Biodegradable products: Bad for the environment?
New study highlights a landfill problem caused by biodegradable materials that release powerful greenhouse gases into the atmosphere.
Tue, May 31, 2011 at 03:59 PM
Biodegradable products may not be as good for the environment as advertised.
New research from North Carolina State University shows that biodegradable materials actually release a powerful greenhouse gas into the atmosphere when they break down.
“Biodegradable materials, such as disposable cups and utensils, are broken down in landfills by microorganisms that then produce methane,” said Morton Barlaz of North Carolina State University, and co-author of the study.
“Methane can be a valuable energy source when captured, but is a potent greenhouse gas when released into the atmosphere.”
The Environmental Protection Agency (EPA) estimates that 35 percent of municipal waste goes to landfills that will capture methane and use it for energy. The agency also estimates that while another 34 percent of landfills capture methane and burn it off-site, 31 percent allow the methane to escape into the atmosphere.
Making matters worse, the Federal Trade Commission (FTC) mandates that man-made biodegradable materials decompose within “a reasonably short period of time” following their disposal.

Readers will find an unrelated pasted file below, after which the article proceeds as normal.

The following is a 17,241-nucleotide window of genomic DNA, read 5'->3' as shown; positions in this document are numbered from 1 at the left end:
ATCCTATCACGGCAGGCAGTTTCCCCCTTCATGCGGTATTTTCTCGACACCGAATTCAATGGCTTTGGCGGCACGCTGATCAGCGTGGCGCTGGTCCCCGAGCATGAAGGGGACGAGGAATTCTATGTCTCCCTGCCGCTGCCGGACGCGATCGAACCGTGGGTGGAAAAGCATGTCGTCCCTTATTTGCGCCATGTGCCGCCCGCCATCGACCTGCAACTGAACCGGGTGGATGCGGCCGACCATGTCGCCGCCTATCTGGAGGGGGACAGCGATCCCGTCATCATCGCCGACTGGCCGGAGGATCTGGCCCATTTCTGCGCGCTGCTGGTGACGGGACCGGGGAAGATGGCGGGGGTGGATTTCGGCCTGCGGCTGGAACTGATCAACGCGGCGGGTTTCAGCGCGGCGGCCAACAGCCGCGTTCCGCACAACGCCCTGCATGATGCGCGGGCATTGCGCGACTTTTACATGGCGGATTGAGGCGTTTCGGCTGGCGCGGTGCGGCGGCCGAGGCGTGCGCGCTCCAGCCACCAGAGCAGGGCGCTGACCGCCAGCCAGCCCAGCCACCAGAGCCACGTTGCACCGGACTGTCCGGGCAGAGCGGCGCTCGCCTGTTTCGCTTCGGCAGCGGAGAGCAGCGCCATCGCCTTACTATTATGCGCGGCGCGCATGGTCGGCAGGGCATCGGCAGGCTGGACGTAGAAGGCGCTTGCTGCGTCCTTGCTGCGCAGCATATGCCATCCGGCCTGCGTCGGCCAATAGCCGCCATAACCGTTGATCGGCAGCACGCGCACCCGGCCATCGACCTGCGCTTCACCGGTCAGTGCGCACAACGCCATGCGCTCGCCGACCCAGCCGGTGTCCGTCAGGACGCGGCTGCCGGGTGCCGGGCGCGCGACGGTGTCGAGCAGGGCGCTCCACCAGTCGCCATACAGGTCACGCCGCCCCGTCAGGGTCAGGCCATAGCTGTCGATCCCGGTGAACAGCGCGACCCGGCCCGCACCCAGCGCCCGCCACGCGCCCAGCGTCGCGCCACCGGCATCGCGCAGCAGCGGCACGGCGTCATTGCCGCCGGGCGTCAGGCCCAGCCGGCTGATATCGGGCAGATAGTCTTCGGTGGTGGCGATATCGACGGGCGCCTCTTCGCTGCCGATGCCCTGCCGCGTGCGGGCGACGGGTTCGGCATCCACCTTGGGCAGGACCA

This rapid degeneration guideline is a problem since federal regulations do not require landfills to set up methane collecting systems for at least two years after the waste is buried, leaving significant time for methane from biodegradable materials to seep into the atmosphere.
Due to these factors, the study calls for a slower rate of biodegradability in products so that landfills have adequate time to put methane collecting systems in place.
“If we want to maximize the environmental benefit of biodegradable products in landfills,” Barlaz said, “we need to both expand methane collection at landfills and design these products to degrade more slowly — in contrast to FTC guidance.”
This study was published online in the May 27 issue of Environmental Science & Technology. The research was supported by Procter & Gamble and the Environmental Research and Education Foundation.